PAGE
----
Tim Edensor - British Industrial Ruins

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Industrial capitalism creates the conditions under which objects, processes, places and practices become instantaneously obsolete. This speed of change means that industrial techniques and commodities attain venerable status and the recent past becomes ancient history. Things that heralded progress and the future are instantly forgotten for it is only through the enormous destruction of material that the illusion of progress can be sustained. As previously celebrated commodities and places decay and become irrelevant through the continual creation of the new, they can be recognised as the dreams they always were, emblems of the fragility and destructiveness of capitalism.

In ruins, like other spaces such as charity shops, jumble sales and car boot sales, unexpected shocks from the past - discarded fashions, crazes and trends - remind us of forgotten sensations, reawakening our own ghostly pasts. Office styles, calendars, wallpaper, advertisements, packaging, posters and machinery, and the artefacts produced suddenly seem absurd or kitsch.

In abandoned factories lie unfinished objects, things in loading bays which have never attained the status of commodity. Boxes were piled up for export but never sent, chits and receipts were never filed, parts of objects were never joined together. When the production process stopped these artefacts were left marooned, possessing no value as husks of things in the process of becoming. Moreover, many items that were worn, used, wielded by skilled workers, used during leisure breaks and to contain workers' belongings are now unused but continue to evoke the absence of the bodies that were so comfortable with these things and in these surroundings.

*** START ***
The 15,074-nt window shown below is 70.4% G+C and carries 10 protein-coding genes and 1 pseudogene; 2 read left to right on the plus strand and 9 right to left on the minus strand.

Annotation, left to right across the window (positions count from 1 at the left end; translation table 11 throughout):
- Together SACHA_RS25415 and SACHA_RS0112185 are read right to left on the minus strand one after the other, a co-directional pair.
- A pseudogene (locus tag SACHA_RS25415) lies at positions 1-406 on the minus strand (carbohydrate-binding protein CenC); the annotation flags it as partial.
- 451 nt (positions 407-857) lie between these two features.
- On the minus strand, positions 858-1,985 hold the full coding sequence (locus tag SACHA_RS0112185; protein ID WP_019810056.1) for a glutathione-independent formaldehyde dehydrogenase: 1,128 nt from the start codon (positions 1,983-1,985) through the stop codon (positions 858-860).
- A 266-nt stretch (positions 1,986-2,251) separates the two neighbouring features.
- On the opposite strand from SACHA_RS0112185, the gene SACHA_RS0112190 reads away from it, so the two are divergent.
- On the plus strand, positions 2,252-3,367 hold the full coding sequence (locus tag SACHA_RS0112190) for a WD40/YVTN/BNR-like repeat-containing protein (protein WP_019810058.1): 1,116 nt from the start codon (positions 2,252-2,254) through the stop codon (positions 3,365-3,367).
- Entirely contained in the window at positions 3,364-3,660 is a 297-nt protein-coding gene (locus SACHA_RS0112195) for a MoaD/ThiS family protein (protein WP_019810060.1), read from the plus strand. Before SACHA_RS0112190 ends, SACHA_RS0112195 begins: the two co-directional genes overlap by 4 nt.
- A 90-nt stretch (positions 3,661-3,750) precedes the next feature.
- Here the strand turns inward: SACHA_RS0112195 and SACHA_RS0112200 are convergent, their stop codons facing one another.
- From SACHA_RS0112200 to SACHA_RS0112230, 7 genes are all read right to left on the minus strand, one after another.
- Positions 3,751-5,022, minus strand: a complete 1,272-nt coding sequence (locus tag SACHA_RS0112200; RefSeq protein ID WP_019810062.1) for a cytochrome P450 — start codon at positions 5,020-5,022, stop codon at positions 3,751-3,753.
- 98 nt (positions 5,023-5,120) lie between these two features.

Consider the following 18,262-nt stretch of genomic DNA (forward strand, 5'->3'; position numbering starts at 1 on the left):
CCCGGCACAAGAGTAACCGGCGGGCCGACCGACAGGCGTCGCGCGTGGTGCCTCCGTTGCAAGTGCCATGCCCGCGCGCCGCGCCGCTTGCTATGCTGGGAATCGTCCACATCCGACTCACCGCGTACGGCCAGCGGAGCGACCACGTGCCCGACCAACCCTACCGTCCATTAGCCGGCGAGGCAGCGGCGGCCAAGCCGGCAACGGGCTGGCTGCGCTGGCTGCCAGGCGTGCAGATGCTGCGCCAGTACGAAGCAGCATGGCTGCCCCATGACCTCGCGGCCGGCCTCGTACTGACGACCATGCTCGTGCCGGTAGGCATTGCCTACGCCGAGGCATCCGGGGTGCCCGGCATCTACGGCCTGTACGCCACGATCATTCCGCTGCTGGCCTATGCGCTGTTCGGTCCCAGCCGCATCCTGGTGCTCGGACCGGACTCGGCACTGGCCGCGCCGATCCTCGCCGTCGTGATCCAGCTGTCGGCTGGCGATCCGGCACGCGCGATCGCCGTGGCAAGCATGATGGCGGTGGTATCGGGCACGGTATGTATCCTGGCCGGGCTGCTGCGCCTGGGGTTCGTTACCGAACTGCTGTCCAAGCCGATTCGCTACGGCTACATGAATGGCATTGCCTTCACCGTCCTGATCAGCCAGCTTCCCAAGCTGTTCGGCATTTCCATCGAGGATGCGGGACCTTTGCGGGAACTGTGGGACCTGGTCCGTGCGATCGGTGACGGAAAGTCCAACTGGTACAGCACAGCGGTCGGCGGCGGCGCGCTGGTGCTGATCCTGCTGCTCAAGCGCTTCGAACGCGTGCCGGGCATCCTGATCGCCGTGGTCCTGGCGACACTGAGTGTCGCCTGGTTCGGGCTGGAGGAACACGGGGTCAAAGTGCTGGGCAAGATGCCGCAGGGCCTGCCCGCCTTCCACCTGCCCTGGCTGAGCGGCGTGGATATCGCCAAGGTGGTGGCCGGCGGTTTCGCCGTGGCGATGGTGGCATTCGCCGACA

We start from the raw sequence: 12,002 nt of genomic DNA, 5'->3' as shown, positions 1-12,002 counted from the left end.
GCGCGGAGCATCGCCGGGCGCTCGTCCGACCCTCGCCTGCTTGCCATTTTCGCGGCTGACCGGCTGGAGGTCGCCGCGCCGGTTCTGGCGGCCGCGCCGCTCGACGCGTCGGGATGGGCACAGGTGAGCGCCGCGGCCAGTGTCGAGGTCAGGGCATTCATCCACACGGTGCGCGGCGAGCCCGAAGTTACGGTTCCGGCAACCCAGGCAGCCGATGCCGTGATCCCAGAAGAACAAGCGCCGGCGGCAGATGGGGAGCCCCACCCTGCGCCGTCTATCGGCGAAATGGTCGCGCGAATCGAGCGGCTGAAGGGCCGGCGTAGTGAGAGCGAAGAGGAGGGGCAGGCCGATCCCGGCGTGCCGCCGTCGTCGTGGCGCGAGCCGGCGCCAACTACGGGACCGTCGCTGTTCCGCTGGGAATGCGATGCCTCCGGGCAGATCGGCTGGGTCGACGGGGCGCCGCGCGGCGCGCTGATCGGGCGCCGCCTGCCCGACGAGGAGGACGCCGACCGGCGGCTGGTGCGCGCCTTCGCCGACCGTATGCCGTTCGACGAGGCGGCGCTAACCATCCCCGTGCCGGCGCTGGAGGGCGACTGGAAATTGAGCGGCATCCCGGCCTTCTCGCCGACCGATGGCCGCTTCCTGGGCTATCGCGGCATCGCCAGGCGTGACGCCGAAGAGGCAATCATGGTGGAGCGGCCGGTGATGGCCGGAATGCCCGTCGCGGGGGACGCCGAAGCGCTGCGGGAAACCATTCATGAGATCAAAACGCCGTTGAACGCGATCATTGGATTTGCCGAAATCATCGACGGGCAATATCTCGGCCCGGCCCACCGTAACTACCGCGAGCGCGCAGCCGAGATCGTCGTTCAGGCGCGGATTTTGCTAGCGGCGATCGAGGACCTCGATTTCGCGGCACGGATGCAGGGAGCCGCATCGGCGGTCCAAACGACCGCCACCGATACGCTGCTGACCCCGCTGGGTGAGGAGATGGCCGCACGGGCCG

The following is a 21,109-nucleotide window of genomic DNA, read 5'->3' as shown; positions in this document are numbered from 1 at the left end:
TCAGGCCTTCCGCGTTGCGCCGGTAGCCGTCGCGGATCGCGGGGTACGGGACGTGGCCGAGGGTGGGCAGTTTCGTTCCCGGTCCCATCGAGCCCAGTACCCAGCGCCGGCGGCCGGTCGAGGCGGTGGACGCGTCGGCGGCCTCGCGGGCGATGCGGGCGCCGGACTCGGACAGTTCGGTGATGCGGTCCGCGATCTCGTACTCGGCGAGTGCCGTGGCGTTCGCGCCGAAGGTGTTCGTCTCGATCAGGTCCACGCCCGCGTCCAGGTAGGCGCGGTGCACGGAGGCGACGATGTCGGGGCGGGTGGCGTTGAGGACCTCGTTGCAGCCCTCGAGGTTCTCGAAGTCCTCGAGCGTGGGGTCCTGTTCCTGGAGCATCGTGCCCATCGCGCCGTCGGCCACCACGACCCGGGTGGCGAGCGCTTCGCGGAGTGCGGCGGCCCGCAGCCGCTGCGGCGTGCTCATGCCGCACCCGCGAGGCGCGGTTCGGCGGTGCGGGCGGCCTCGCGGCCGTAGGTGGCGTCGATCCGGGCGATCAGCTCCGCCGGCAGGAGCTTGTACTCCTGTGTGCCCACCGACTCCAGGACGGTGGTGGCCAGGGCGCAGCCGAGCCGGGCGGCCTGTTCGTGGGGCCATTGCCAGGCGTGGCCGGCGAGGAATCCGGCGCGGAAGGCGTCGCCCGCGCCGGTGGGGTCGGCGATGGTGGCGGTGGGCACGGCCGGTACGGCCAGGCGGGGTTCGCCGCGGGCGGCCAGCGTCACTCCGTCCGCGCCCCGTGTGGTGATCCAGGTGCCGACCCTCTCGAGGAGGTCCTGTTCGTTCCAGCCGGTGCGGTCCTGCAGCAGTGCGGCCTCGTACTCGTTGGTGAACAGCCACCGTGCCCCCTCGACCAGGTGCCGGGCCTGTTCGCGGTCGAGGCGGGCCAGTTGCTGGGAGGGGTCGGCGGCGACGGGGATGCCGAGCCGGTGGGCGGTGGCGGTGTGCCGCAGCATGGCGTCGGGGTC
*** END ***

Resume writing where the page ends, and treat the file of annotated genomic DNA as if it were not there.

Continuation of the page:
These manufactured and stored objects were suddenly dropped from the networks of production, distribution and consumption. The factory was a locus for movement where goods were shipped in and out, money flowed to and fro, transport came and went, flows of people circulated, all routinised according to a great pattern of scheduling.

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site designed by the Design & Print Unit at Staffordshire University, for Tim Edensor, hosted by Manchester Metropolitan University
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created 8/10/2002